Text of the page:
Born to enslaved parents in Prince Edward County, Virginia on August 10, 1854, James Conway Farley became the country’s first prominent African American photographer, winning awards for his work, as well as enduring the adversities and discrimination of the era.
In a site-specific installation for Family Day at the Museum of Fine Arts in Richmond, Virginia, artist Noah Scalin used thrift store clothing to create a giant anamorphic portrait of James Conway Farley, a renowned African-American photographer in the 19th century. This artist created theportrait at the Virginia Museum of Fine Arts. The portrait was based on a photograph taken by Richmonder James Conway Farley, the first African American to achieve prominence in photography.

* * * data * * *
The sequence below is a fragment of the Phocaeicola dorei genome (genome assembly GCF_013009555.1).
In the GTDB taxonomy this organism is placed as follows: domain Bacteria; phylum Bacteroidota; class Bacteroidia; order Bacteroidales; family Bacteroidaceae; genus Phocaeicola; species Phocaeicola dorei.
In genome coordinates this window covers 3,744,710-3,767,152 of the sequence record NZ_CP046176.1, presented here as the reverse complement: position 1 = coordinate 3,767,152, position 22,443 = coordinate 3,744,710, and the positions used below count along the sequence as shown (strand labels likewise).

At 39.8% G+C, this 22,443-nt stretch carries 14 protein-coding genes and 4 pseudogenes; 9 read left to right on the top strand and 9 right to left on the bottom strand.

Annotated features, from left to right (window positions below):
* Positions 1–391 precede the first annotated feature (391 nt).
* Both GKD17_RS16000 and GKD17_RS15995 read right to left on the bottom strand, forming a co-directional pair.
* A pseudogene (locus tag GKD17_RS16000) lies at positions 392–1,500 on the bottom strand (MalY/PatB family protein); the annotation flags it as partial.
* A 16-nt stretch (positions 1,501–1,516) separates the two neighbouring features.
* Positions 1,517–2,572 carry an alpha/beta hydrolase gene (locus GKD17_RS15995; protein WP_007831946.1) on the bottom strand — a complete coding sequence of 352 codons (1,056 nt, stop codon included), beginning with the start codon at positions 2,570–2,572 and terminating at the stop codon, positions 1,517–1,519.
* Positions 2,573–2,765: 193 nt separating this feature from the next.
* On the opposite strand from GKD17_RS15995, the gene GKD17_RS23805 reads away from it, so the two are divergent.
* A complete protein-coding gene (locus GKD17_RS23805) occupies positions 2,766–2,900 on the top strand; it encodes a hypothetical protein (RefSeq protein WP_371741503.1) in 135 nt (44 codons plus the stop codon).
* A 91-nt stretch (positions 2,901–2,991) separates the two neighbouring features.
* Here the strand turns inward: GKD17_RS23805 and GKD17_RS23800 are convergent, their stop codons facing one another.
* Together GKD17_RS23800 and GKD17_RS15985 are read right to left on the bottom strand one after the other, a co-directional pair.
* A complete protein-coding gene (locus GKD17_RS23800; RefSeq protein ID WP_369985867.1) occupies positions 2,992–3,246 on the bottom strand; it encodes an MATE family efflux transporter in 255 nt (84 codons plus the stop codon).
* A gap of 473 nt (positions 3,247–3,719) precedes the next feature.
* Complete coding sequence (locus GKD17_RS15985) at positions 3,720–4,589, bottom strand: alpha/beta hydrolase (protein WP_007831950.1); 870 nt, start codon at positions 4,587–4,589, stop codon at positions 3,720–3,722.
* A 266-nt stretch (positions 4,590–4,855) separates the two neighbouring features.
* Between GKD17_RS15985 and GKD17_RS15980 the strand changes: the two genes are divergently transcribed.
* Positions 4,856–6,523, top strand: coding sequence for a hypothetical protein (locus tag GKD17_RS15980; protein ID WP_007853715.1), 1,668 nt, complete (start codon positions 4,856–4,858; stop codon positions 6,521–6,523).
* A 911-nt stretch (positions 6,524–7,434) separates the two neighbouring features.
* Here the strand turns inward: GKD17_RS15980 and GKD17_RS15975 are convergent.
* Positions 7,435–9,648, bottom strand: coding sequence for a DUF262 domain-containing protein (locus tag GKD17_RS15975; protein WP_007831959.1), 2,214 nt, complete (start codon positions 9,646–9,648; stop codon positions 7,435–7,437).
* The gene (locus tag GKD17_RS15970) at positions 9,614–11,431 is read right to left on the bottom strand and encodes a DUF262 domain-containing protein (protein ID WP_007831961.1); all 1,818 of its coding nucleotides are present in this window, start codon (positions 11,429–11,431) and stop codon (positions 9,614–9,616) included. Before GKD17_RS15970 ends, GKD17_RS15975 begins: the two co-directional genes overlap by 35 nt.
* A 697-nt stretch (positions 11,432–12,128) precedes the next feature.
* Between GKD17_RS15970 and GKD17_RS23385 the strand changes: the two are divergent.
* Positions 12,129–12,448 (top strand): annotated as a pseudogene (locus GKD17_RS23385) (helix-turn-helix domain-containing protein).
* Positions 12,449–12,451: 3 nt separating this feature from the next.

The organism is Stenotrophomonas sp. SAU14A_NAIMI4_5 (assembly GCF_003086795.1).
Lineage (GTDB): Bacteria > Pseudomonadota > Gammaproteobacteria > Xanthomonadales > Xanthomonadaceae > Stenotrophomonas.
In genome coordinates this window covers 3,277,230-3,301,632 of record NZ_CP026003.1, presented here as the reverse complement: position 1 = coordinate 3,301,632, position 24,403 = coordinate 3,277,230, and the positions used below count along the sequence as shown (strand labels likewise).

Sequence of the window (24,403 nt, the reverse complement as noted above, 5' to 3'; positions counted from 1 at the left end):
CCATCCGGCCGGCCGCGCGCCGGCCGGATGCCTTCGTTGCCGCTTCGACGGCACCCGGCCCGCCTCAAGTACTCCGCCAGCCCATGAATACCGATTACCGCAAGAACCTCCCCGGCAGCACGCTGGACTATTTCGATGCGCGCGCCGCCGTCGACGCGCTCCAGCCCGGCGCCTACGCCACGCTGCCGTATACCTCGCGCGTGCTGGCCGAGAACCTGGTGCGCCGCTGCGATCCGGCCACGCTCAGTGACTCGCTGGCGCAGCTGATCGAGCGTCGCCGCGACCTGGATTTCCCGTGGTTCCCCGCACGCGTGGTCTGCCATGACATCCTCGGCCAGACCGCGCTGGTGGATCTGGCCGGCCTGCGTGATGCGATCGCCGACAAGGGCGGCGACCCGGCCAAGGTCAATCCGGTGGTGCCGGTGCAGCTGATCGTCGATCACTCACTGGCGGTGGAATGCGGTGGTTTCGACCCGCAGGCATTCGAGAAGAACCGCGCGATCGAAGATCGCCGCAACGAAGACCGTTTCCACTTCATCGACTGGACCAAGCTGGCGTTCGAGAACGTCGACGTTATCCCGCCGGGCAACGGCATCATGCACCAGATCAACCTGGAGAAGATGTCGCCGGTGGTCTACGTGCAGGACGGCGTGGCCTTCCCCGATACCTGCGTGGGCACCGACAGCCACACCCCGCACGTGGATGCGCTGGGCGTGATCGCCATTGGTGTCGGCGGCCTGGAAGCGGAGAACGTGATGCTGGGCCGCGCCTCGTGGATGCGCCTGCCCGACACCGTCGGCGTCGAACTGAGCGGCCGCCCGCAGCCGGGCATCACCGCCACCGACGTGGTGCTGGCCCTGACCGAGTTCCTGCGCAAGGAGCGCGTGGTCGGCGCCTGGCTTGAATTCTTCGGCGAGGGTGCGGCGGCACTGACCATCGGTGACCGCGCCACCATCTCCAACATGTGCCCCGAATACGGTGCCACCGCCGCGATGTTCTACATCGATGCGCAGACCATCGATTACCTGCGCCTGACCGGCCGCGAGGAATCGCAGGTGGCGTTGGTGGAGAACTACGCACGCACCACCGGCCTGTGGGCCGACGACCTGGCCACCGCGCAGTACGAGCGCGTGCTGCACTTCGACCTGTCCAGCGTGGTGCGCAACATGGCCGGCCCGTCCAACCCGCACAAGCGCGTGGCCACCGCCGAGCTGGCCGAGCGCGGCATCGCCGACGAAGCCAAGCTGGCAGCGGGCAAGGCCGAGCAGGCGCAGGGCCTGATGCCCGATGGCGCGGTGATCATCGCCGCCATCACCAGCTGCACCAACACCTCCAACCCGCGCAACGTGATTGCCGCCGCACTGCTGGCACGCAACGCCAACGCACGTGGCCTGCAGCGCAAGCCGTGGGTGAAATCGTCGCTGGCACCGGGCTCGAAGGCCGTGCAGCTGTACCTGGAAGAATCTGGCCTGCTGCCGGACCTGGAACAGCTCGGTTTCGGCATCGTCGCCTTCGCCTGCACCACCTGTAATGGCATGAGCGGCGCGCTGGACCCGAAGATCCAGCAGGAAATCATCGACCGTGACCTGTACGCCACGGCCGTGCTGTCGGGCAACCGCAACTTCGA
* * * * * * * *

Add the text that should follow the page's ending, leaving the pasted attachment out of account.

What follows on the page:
Owner of the Jefferson Fine Arts Gallery by 1895, James Conway Farley had worked for decades to create beautiful photographs, much in demand by Richmond, Virginia clientele of all backgrounds. This portrait of his face is really a unique creation of art.
Don’t forget to share this article with your friends and on Facebook.